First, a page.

AT THE OFFICE: Are students entitled to unemployment benefits?
Q: Did you ever hear of unemployment insurance being denied because an employee is in high school? My 17-year-old daughter worked for a retailer for almost two years before it went out of business. She applied for unemployment benefits but was de...
Q: Did you ever hear of unemployment insurance being denied because an employee is in high school? My 17-year-old daughter worked for a retailer for almost two years before it went out of business. She applied for unemployment benefits but was denied because she's in high school. If we appeal, do we have any chance of winning? This is unjust.
A: It's only natural for her to believe she was eligible for unemployment benefits. She worked almost two years, after all. But New York labor law specifically excludes elementary and secondary students from the definition of "employed" and thus from unemployment benefits.
Section 511.9 says: "The term 'employment' does not include service during all or any part of the school year or regular vacation periods as a part-time worker of any person actually in regular attendance during the daytime as a student in an elementary or secondary school."
Even students who work full time are considered part time and they're back to being considered not employed.
"Part-time worker means that school comes first if a conflict were to arise between work schedules and class schedules," the state Labor Department said in response to your question.
Unemployment benefits eligibility for laid-off workers in general is based in part on the wages they earned in the calendar year preceding the time they apply for the benefits. But, alas, for your daughter, that doesn't matter.
"While a claimant in this situation may have the earnings to qualify for unemployment, they would still be determined ineligible based on their student status," the department said.
As your daughter gets older, she won't have to face this problem because the benefit exclusions don't apply to college or vocational-school students.
Labor law seems unfair to your daughter and other hard-working teens in her situation, but it is the law.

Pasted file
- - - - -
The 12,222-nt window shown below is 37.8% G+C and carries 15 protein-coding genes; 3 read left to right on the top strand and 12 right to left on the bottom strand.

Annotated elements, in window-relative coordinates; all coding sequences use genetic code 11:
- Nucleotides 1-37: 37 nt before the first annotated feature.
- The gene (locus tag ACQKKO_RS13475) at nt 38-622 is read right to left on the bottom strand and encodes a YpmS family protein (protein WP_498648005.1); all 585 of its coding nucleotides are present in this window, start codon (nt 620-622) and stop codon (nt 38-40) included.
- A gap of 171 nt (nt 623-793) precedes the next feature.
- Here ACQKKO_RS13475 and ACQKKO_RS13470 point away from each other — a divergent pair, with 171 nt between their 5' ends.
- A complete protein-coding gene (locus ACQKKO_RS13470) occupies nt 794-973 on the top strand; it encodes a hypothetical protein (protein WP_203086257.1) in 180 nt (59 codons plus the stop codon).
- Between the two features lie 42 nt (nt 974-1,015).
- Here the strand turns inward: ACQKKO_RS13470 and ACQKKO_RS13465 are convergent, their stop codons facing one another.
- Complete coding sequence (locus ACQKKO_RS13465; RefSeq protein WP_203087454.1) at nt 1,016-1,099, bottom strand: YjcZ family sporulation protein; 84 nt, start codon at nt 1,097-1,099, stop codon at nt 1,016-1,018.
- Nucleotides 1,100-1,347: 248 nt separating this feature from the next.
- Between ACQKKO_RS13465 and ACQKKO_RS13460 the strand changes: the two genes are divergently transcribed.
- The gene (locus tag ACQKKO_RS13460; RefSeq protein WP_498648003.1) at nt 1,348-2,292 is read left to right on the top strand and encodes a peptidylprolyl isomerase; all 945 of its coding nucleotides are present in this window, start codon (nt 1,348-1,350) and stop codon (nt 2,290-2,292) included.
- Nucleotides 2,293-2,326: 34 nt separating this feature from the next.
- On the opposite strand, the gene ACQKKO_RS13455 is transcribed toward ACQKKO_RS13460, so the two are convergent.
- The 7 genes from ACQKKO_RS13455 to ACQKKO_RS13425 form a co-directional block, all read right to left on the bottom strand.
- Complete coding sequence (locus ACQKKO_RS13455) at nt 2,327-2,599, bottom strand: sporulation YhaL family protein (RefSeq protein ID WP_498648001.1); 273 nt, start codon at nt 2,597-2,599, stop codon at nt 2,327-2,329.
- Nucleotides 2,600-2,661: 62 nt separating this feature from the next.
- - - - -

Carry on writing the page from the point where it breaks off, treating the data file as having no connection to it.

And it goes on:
Q: A year ago, I lost my job as a tenured teacher in a school district. I was "excessed," as they say. I returned to the district for the 2008-2009 school year as a permanent substitute teacher at a per diem rate of pay that was drastically below what I earned. I returned as a sub because I was not able to find another teaching position and because not returning would have affected my position on the recall list. At the end of June I was again unemployed. I can return to this same district as a permanent substitute in September if I do not find a job in a different district. Do I qualify for unemployment benefits in the meantime?
A: If you're likely to return as a sub, then you probably wouldn't qualify for unemployment benefits. Here's the response from the New York Labor Department:
"In general, if a substitute teacher has reasonable assurance of returning in a similar capacity (i.e. sub) in the next school year, then they cannot use their education wages between academic years to establish an unemployment claim."
As with other teachers who will return to work in September, you are not considered unemployed when school is out.
On the other hand, since your wages were dramatically reduced, you might have a claim.
"Reasonable assurance exists only if the economic terms and conditions of employment are not substantially less favorable to the claimant in the next school year or term than the conditions in the prior-year term," the department says.
You have nothing to lose by applying.